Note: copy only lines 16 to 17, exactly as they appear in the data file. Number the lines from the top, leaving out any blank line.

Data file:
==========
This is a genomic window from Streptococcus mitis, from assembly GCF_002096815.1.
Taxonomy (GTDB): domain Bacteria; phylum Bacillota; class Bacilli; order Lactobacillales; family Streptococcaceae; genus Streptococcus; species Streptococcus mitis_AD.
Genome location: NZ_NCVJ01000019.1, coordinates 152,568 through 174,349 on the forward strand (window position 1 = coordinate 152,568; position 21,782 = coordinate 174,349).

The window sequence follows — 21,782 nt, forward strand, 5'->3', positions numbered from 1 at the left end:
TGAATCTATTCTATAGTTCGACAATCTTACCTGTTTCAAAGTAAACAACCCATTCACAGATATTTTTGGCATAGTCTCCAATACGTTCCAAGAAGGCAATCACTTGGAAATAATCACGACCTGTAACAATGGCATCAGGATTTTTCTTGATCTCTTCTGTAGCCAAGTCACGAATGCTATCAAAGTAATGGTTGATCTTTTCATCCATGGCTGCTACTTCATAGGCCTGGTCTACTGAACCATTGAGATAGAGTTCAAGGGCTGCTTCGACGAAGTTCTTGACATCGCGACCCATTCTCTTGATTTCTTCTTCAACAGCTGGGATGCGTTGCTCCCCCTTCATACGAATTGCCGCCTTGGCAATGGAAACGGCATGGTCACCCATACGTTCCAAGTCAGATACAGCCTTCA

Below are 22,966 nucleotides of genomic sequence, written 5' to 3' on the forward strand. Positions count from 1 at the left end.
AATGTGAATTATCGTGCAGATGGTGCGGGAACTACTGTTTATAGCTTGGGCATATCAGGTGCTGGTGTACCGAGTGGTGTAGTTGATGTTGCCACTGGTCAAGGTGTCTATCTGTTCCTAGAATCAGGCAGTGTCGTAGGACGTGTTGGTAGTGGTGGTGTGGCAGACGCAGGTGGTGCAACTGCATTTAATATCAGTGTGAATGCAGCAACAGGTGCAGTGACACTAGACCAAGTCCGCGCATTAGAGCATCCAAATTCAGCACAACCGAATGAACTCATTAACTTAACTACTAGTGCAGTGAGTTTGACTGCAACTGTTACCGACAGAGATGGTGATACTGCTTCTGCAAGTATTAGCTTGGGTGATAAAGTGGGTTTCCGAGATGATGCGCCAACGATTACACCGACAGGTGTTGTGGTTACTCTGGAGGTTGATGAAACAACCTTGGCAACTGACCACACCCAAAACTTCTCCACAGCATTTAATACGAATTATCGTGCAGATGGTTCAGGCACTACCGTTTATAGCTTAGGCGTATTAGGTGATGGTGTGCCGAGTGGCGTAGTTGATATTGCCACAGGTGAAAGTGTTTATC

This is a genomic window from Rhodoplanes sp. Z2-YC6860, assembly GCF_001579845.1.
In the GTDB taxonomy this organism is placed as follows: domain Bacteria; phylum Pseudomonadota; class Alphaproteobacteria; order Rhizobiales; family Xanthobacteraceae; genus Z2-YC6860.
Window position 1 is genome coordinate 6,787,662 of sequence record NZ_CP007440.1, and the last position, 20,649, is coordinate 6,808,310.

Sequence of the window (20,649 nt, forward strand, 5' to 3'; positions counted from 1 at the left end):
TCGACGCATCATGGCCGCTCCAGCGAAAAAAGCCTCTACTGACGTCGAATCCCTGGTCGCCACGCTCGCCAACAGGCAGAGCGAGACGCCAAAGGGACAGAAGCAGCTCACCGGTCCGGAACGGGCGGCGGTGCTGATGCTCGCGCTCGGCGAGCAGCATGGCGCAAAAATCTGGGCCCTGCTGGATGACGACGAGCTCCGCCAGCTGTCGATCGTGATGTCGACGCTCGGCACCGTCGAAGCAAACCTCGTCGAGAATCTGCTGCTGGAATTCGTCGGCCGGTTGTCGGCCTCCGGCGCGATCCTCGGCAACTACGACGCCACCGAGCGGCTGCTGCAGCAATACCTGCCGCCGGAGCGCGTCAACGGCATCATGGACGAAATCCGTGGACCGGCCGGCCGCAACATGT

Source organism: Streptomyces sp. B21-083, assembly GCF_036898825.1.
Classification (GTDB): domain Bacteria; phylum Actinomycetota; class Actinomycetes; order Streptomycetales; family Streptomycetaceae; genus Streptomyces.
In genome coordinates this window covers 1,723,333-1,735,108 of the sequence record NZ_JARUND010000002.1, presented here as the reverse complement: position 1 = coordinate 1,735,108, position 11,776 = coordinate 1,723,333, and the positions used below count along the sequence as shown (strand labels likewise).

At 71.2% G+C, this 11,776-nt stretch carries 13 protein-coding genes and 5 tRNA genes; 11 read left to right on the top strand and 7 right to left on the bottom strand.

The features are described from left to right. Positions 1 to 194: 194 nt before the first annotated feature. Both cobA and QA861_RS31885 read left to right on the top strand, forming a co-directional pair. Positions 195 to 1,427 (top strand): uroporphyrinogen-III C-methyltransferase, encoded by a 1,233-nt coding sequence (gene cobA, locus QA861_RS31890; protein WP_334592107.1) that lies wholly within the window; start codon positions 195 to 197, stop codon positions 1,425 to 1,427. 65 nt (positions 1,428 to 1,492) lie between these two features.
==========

At 71.2% G+C, this 11,776-nt stretch carries 13 protein-coding genes and 5 tRNA genes; 11 read left to right on the top strand and 7 right to left on the bottom strand.

The features are described from left to right. Positions 1 to 194: 194 nt before the first annotated feature. Both cobA and QA861_RS31885 read left to right on the top strand, forming a co-directional pair. Positions 195 to 1,427 (top strand): uroporphyrinogen-III C-methyltransferase, encoded by a 1,233-nt coding sequence (gene cobA, locus QA861_RS31890; protein WP_334592107.1) that lies wholly within the window; start codon positions 195 to 197, stop codon positions 1,425 to 1,427. 65 nt (positions 1,428 to 1,492) lie between these two features.